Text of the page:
Chavez and the oil curse

Chavez and the oil curse

The story of Venezuela under his rule can be told through the career of oil giant PDVSA

By 2008,the Pink Tide had overwhelmed nearly half of the 20-odd Latin American countries,excluding permanently red Cuba. El Salvador and Peru were conquered subsequently,in 2009 and 2011 respectively. But by 2010,Chile and Honduras had already left the fold and Brazil’s Lula da Silva had made way for his protégé Dilma Rousseff. It was believed by all,except perhaps the starry-eyed hosts of late Venezuelan President Hugo Chavez in Kolkata and Delhi’s JNU,that the Pink Tide was ebbing. One look at the suicidal path taken by Christina Fernandez de Kirchner in Argentina,and you can rest assured that the Bolivarian revolution will end with Chavez.

As the Argentine economy’s implosion escalated,Kirchner emerged as the most zealous upholder of Chavismo. But the story of Chavez-ruled Venezuela,as expropriated by Chavistas,is also the story of what happened to Petróleos de Venezuela Sociedad Anónima (PDVSA),the oil giant the country was once synonymous with. The PDVSA,owned by Exxon till end-1975,was one of the best-run oil companies in the world even after its nationalisation by Carlos Perez. For,Perez had left its professional management untouched and allowed it to function as a private firm in practice,even though the state took the dough. But nothing would ever be the same again once Chavez took office in 1999.

To understand the significance of cash cow PDVSA to Chavismo,two facts need to be put on the table. First,whether or not Latin America’s pink presidents subscribed to Chavez’s ideal of exporting the Bolivarian revolution,Chavez,especially after the failed 2002 coup against him,had embarked on cultivating anybody with tuppence worth of nasty things to say about the US. Thus alliances were forged with a veritable who’s who of America haters — Gaddafi’s Libya,North Korea,and Iran. More importantly,the Caribbean (via Petrocaribe) and left-ruled Latin American countries were flooded with subsidised oil — some of them in fact sold part of their Venezuelan quota for a profit (the US,of course,paid market price). And at the heart of this petro-politics stood Cuba,whose moribund economy was kept alive by 100,000 barrels of subsidised Venezuelan oil a day while the Brothers Castro took over Chavez’s foreign policy.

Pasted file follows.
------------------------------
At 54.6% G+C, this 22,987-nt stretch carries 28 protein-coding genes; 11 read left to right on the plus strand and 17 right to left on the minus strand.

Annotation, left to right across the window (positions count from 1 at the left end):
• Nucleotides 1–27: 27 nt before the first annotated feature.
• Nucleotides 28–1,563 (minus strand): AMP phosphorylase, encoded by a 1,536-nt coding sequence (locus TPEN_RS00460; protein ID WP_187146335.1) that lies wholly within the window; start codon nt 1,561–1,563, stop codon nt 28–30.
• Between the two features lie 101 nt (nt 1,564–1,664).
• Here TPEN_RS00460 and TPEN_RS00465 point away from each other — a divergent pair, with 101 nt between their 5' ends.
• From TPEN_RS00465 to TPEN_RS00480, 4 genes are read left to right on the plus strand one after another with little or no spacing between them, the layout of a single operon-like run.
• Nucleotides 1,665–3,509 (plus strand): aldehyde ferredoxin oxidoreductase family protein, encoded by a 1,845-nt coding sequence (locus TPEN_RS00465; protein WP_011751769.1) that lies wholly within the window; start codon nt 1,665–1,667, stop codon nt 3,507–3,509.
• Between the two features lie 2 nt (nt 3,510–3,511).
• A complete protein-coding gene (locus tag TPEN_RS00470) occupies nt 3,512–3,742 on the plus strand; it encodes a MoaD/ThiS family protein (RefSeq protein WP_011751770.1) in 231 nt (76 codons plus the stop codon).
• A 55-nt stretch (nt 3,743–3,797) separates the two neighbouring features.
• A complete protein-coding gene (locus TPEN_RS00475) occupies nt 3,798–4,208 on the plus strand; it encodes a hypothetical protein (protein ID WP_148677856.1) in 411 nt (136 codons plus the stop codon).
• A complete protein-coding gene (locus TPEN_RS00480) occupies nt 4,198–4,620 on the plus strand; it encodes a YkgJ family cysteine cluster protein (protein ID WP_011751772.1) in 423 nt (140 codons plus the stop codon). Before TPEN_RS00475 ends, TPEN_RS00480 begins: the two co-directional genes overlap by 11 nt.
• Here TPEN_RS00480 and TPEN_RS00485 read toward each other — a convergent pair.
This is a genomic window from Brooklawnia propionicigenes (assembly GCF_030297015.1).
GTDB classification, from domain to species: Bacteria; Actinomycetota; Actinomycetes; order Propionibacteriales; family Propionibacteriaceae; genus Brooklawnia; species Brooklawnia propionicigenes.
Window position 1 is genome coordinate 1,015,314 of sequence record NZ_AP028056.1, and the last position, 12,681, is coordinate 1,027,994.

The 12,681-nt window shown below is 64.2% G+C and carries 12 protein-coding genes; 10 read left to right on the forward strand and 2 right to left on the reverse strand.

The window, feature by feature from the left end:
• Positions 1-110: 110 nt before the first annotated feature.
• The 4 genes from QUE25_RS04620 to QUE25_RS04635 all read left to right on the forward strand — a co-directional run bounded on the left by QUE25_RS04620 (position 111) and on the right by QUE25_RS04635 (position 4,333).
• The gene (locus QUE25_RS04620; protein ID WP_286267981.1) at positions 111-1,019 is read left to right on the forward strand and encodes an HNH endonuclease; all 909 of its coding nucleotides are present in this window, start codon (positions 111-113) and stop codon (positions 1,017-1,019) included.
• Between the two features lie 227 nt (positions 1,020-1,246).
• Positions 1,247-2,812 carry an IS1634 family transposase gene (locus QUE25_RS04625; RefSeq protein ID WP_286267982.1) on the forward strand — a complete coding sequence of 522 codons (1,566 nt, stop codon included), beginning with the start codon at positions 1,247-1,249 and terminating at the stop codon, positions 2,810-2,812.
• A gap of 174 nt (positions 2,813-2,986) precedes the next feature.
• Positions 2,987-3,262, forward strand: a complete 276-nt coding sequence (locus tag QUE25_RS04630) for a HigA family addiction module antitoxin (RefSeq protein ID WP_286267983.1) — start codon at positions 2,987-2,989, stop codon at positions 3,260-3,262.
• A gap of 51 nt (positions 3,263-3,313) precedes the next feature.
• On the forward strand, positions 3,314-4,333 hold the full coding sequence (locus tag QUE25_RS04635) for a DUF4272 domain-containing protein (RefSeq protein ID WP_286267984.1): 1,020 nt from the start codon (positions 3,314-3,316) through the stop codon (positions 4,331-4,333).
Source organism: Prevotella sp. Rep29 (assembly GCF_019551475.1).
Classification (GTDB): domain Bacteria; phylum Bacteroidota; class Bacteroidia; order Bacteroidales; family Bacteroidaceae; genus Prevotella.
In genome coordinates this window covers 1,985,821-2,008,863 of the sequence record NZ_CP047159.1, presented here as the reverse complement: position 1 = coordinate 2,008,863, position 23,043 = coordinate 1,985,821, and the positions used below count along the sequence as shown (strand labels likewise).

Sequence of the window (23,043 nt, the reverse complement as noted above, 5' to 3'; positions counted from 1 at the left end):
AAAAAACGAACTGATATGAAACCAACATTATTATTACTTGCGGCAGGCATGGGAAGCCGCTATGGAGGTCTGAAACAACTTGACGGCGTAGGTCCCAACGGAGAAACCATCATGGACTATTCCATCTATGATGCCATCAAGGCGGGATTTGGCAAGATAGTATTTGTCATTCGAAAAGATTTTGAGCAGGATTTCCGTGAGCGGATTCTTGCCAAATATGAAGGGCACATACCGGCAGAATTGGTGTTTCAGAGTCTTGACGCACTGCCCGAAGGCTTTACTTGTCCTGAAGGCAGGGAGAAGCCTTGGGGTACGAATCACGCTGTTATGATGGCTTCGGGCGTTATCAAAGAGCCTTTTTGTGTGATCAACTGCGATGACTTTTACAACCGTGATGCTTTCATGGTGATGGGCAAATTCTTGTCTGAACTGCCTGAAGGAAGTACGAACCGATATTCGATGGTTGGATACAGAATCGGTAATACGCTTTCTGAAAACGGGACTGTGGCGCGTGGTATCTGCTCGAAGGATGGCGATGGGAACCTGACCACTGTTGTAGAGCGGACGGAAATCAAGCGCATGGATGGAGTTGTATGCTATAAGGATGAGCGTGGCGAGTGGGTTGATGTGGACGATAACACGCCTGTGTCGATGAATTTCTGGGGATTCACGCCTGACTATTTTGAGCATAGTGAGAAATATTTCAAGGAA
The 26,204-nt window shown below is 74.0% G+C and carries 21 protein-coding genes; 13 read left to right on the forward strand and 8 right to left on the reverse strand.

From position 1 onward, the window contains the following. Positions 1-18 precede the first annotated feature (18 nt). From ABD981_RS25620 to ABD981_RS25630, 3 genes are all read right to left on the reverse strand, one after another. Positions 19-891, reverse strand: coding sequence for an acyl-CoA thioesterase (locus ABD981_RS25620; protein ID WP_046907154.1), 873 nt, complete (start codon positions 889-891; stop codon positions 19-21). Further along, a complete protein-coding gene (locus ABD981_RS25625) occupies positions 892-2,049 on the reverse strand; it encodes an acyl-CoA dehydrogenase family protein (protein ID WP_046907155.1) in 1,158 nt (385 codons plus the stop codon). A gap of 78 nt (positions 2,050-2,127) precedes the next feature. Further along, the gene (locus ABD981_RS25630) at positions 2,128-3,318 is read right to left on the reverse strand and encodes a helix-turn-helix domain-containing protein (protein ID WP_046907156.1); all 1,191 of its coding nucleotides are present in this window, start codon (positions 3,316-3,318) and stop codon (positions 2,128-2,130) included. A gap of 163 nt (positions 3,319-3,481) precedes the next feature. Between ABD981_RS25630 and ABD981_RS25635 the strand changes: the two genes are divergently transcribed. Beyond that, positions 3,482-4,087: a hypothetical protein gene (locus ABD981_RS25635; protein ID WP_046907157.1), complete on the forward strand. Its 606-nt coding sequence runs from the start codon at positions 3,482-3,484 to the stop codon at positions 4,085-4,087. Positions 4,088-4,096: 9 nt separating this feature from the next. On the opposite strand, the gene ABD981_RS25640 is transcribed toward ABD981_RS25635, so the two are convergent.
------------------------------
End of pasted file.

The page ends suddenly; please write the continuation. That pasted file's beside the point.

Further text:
Second,while the above needed planting Rafael Ramirez,a top-notch Chavista,at the head of the PDVSA (Ramirez has also been the energy minister),the company itself became the bedrock of Chavez’s domestic redistribution programme. He was not going to use oil money the way it is best used — reinvesting in machinery and drilling,replacing and upgrading technology to sustain production and keep the economy in the pink of health (no irony intended). No,the PDVSA’s pennies would be used for politics,to undertake social engineering.


In retrospect,Chavez’s “misiones” needed a mismanaged PDVSA to pull Venezuelans out of poverty. That housing,educating and treating the poorest barrios in a terribly unequal country was an angelic thing to do is beyond question. But the central fallacy of welfare idealism is the illusion that wealth comes out of thin air,that the schemes will self-sustain and endure economic collapse. Global fans of Chavez wilfully refuse to see the clever and cynical arithmetic behind socialism a la Chavez. Clever because he was buying friends at home and abroad with PDVSA’s cash. Cynical because Chavez could not have not known that,after him,it was the deluge. Just before he became president,PDVSA was producing 3.2-3.3 million barrels a day. After a decade of Chavismo,production stood at 2.4-2.2 MBD,a near-30 per cent fall. During Chavez’s time in office,inflation averaged at 22 per cent,and net capital inflows fell from 2.9 per cent of GDP in 1999 to 1.7 per cent in 2011,coupled with rampant capital flight (data from World Bank and IMF). At his death,Venezuela’s external debt stands at $90 billion. For all that,Chavez’s socialist utopia is just an irreconcilably polarised Venezuela.

That oil states are ill-governed is a truism. It’s their “oil curse”. By distorting the economy,oil pushes up the exchange rate and throttles exports and jobs by destroying other production. By staffing the PDVSA with loyalists to fund his populism,Chavez planned to break Venezuela’s oil curse. What he did instead was bring the country back to the oil curse. At his death,oil constitutes 95 per cent of exports and Venezuela has no place else to run for revenue. Nor can China prop up the economy beyond a point.

Post-Chavez,Bolivia’s Evo Morales and Ecuador’s Rafael Correa are safely ruled out to take the helm of the Latin American left,given their tiny economies. Cashless Kirchner’s

statist populism,the Argentine model,is discredited. Now,Latin America’s left faces a Hobson’s choice — junk Chavismo for Brazil,where Lula conducted a much more successful and sustainable social engineering and also exercised fiscal discipline. Marxist Lula’s Brazil only made standard “anti-imperialist” noises,paying lip service to the Bolivarian revolution. It was never interested in leading it,and Lula’s successor has to grapple with a stagnating economy. More importantly,the rest of Latin America cannot hold a candle to Brazil. After Chavez,nobody will march with Fidel.